Glaser, Milton

Glaser, Milton,

1929–, widely considered America's preeminent graphic designer of the last half of the 20th cent., b. New York City. After graduating (1951) from New York's Cooper Union Art School, he studied in Italy. In 1954 Glaser and three partners founded a groundbreaking New York design firm, the Push Pin Studio. From that point on, Glaser's ever-changing design work, which draws widely on art history, has had enormous international influence. He left Push Pin in 1974, opened his own design firm, and later (1984) became a partner in another New York studio. He was art director of New York magazine (1968–76) and the Village Voice newspaper (1975–77) and was responsible for the design of many other publications. Over the course of his long career, his creations have tended to change from hard-edged Pop and psychadelic designs to a softer, more expressionistic or naturalistic style. Glaser's work includes the creation of many posters, notably the iconic Bob Dylan silhouette (1966); book and record covers; book illustrations; type; corporate logos; interiors; and architectural projects. One of his most famous designs is the 1976 "I ♥ New York" logo.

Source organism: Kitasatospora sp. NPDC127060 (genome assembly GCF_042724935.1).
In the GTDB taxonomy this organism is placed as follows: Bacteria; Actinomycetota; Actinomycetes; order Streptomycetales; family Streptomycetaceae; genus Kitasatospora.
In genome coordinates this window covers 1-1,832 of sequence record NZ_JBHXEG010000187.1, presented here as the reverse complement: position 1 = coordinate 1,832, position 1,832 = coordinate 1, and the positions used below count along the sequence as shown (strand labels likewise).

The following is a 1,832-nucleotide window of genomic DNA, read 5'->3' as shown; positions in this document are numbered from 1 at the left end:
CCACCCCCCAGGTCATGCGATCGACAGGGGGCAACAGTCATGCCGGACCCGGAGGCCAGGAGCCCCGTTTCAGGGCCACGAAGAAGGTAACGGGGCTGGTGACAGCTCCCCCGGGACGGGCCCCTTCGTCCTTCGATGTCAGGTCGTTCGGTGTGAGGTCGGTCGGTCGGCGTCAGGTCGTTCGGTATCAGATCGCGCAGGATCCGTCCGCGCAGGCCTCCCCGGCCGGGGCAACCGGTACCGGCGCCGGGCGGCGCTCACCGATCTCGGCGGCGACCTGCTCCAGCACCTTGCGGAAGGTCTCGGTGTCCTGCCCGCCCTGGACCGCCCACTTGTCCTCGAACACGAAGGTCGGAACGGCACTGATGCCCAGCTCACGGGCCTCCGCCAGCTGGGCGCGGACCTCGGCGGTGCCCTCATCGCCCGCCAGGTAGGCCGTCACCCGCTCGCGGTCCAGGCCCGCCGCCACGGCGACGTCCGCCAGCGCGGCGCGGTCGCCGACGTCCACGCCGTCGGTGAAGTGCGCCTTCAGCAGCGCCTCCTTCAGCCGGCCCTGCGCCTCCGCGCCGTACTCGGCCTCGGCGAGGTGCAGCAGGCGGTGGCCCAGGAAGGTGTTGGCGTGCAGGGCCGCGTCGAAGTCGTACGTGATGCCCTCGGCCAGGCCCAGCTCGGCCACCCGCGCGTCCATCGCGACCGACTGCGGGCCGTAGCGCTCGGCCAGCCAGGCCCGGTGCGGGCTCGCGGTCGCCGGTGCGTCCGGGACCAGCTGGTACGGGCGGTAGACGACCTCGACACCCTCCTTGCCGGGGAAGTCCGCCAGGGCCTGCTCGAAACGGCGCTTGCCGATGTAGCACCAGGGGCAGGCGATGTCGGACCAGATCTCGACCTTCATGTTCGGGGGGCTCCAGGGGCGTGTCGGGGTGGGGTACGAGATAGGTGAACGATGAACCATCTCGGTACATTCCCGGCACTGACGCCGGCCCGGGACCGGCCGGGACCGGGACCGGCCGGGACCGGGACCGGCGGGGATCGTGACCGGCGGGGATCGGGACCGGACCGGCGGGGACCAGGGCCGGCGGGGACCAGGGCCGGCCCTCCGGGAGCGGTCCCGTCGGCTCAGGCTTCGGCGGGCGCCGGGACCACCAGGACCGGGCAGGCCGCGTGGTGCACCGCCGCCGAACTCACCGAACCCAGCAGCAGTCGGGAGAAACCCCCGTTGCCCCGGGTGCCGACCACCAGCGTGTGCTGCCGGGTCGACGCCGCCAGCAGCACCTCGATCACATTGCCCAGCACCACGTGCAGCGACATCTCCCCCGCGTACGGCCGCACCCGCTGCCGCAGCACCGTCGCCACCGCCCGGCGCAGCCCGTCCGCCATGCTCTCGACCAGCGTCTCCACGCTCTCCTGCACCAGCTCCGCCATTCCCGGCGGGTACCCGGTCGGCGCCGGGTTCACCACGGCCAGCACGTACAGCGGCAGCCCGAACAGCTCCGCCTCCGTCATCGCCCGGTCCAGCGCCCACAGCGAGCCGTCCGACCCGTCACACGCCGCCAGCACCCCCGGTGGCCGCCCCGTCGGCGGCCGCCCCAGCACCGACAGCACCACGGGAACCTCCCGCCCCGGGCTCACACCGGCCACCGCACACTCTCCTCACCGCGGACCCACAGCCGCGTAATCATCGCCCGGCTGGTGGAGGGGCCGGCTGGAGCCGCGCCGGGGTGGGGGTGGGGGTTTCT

See his The Milton Glaser Poster Book (1977), Milton Glaser: Graphic Design (rev. ed. 1998), and Art Is Work: Graphic Design, Interiors, Objects, and Illustrations (2000); S. Bass, Six Chapters in Design (1997) and P. B. Meggs, A History of Graphic Design (1997).

Glaser, Milton

(1929–  ) graphic designer, illustrator; born in New York City. He studied at Cooper Union, New York City (1948–51), and at the Academy of Fine Arts, Italy (1952–53). Based in New York, he was a founder, with Seymour Chwast and Edward Sorel, and president of Push Pin Studios (1954–74). He was also a founder of Push Pin Graphic magazine (1955–74), and was vice-president and design director of the Village Voice, New York City (1975–77). In 1974 he became president of his own graphics/design firm, Milton Glaser, Inc., New York City. The recipient of many awards, he is known for his eclectic experiments with graphics, typefaces, and magazine designs.